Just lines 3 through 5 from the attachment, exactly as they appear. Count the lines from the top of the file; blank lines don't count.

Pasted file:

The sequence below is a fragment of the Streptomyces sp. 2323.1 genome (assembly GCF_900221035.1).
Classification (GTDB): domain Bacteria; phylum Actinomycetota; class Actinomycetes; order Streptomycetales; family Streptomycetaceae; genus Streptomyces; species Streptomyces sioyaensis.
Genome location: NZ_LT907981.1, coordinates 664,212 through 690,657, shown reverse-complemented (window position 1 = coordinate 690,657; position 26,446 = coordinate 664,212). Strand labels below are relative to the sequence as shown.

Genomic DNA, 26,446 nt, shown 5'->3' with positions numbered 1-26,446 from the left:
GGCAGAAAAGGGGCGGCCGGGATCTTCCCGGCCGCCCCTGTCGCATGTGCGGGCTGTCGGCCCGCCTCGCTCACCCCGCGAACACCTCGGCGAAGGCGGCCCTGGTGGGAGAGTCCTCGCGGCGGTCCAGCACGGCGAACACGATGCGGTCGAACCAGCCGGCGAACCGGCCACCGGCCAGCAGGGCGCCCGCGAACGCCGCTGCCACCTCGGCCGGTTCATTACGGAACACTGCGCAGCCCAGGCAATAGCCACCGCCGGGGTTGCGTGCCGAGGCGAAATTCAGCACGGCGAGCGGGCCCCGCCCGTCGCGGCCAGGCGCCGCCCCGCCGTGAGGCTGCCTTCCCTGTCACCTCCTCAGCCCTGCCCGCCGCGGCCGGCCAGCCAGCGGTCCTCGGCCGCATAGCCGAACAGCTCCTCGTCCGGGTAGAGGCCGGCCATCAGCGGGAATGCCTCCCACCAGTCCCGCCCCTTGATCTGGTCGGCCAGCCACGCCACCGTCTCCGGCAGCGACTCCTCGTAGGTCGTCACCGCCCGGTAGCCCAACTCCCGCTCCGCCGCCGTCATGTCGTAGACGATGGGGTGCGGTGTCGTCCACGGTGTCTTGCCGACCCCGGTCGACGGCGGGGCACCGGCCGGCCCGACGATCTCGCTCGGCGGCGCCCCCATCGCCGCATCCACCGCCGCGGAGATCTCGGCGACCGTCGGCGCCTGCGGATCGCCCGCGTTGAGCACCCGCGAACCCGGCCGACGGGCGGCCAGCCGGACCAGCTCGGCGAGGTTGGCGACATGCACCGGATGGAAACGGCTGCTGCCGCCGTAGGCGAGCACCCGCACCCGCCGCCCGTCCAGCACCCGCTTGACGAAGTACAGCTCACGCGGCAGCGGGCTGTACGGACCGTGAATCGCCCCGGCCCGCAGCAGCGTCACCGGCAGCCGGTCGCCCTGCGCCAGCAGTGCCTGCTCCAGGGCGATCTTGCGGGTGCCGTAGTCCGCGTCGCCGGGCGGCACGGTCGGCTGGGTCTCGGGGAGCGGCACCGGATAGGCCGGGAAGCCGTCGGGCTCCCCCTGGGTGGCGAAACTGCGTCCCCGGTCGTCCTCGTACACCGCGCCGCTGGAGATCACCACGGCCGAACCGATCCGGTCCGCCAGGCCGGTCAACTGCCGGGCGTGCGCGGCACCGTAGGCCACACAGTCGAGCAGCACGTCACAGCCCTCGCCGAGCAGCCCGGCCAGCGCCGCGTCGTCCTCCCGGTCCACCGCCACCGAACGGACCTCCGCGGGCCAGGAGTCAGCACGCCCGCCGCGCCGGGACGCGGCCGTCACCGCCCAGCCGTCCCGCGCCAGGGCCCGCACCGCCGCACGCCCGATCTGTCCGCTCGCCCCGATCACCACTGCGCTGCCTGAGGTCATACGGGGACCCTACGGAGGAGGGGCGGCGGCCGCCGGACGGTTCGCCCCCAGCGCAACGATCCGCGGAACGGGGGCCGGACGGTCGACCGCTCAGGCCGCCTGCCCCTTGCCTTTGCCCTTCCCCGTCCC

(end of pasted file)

Genome location: NZ_LT907981.1, coordinates 664,212 through 690,657, shown reverse-complemented (window position 1 = coordinate 690,657; position 26,446 = coordinate 664,212). Strand labels below are relative to the sequence as shown.

Genomic DNA, 26,446 nt, shown 5'->3' with positions numbered 1-26,446 from the left:
GGCAGAAAAGGGGCGGCCGGGATCTTCCCGGCCGCCCCTGTCGCATGTGCGGGCTGTCGGCCCGCCTCGCTCACCCCGCGAACACCTCGGCGAAGGCGGCCCTGGTGGGAGAGTCCTCGCGGCGGTCCAGCACGGCGAACACGATGCGGTCGAACCAGCCGGCGAACCGGCCACCGGCCAGCAGGGCGCCCGCGAACGCCGCTGCCACCTCGGCCGGTTCATTACGGAACACTGCGCAGCCCAGGCAATAGCCACCGCCGGGGTTGCGTGCCGAGGCGAAATTCAGCACGGCGAGCGGGCCCCGCCCGTCGCGGCCAGGCGCCGCCCCGCCGTGAGGCTGCCTTCCCTGTCACCTCCTCAGCCCTGCCCGCCGCGGCCGGCCAGCCAGCGGTCCTCGGCCGCATAGCCGAACAGCTCCTCGTCCGGGTAGAGGCCGGCCATCAGCGGGAATGCCTCCCACCAGTCCCGCCCCTTGATCTGGTCGGCCAGCCACGCCACCGTCTCCGGCAGCGACTCCTCGTAGGTCGTCACCGCCCGGTAGCCCAACTCCCGCTCCGCCGCCGTCATGTCGTAGACGATGGGGTGCGGTGTCGTCCACGGTGTCTTGCCGACCCCGGTCGACGGCGGGGCACCGGCCGGCCCGACGATCTCGCTCGGCGGCGCCCCCATCGCCGCATCCACCGCCGCGGAGATCTCGGCGACCGTCGGCGCCTGCGGATCGCCCGCGTTGAGCACCCGCGAACCCGGCCGACGGGCGGCCAGCCGGACCAGCTCGGCGAGGTTGGCGACATGCACCGGATGGAAACGGCTGCTGCCGCCGTAGGCGAGCACCCGCACCCGCCGCCCGTCCAGCACCCGCTTGACGAAGTACAGCTCACGCGGCAGCGGGCTGTACGGACCGTGAATCGCCCCGGCCCGCAGCAGCGTCACCGGCAGCCGGTCGCCCTGCGCCAGCAGTGCCTGCTCCAGGGCGATCTTGCGGGTGCCGTAGTCCGCGTCGCCGGGCGGCACGGTCGGCTGGGTCTCGGGGAGCGGCACCGGATAGGCCGGGAAGCCGTCGGGCTCCCCCTGGGTGGCGAAACTGCGTCCCCGGTCGTCCTCGTACACCGCGCCGCTGGAGATCACCACGGCCGAACCGATCCGGTCCGCCAGGCCGGTCAACTGCCGGGCGTGCGCGGCACCGTAGGCCACACAGTCGAGCAGCACGTCACAGCCCTCGCCGAGCAGCCCGGCCAGCGCCGCGTCGTCCTCCCGGTCCACCGCCACCGAACGGACCTCCGCGGGCCAGGAGTCAGCACGCCCGCCGCGCCGGGACGCGGCCGTCACCGCCCAGCCGTCCCGCGCCAGGGCCCGCACCGCCGCACGCCCGATCTGTCCGCTCGCCCCGATCACCACTGCGCTGCCTGAGGTCATACGGGGACCCTACGGAGGAGGGGCGGCGGCCGCCGGACGGTTCGCCCCCAGCGCAACGATCCGCGGAACGGGGGCCGGACGGTCGACCGCTCAGGCCGCCTGCCCCTTGCCTTTGCCCTTCCCCGTCCC